`Sx = ( q0.x * st1.t - q1.x * st0.t) / (st1.t * st0.s - st0.t * st1.s)Tx = (-q0.x * st1.s + q1.x * st0.s) / (st1.t * st0.s - st0.t * st1.s)`
The same trick can be pulled for the X and Y axes - we'll use the same input st0 and st1 derivatives but the y or z components of our object-space derivatives. The resulting six values Sx Sy Sz, Tx Ty Tz are our basis vectors in tangent space.
`vec3 S = ((q0 * st1.t - q1 * st0.t) / (st1.t * st0.s - st0.t * st1.s));vec3 T = ((-q0 * st1.s + q1 * st0.s) / st1.t * st0.s - st0.t * st1.s));`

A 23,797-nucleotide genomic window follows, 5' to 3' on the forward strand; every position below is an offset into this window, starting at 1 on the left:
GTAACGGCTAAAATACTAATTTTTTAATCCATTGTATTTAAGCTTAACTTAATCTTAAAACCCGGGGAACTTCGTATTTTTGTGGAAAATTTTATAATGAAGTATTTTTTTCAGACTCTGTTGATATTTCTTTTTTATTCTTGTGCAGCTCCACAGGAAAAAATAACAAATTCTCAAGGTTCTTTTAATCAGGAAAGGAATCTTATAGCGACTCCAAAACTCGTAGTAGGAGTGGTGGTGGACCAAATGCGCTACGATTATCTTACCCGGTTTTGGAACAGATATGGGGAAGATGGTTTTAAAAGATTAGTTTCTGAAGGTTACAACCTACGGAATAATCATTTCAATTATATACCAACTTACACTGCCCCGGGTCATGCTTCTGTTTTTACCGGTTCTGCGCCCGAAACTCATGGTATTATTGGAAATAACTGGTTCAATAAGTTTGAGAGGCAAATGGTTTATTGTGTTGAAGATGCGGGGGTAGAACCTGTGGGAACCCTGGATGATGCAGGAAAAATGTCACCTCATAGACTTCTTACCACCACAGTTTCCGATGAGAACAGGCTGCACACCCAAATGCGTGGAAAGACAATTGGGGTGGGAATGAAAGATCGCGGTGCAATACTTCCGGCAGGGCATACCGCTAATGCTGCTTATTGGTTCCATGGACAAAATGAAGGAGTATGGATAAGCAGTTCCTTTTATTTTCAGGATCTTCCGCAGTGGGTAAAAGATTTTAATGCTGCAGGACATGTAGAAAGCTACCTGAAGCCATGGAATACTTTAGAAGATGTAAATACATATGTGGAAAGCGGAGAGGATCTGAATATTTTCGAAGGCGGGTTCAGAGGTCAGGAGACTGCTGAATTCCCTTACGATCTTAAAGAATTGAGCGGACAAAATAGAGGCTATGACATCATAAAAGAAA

Cleaning It Up

What units are our newly formed basis vectors? Well, they're in the right unit to rescale from UV map units (1 unit = one repetition of the texture) to our eye space units (whatever the hell they are). The main thing to note here is that S and T are almost certainly not unit vectors, but if we we are going to convert a normal map from tangent to eye space, we need unit vectors. So we are going to normalize S and T.

Now we can make an observation: the denominator of S and T (st1.t * st0.s - st0.t * st1.s) is the same for S and T and more importantly the same for all three axes. In other words, that divisor is really a constant scaling term.

Well, if we are going to normalize anyway, we don't really need a constant scaling term at all. Nuke it!
`vec3 S = normalize( q0 * st1.t - q1 * st0.t);vec3 T = normalize(-q0 * st1.s + q1 * st0.s);`
When Does This Break Down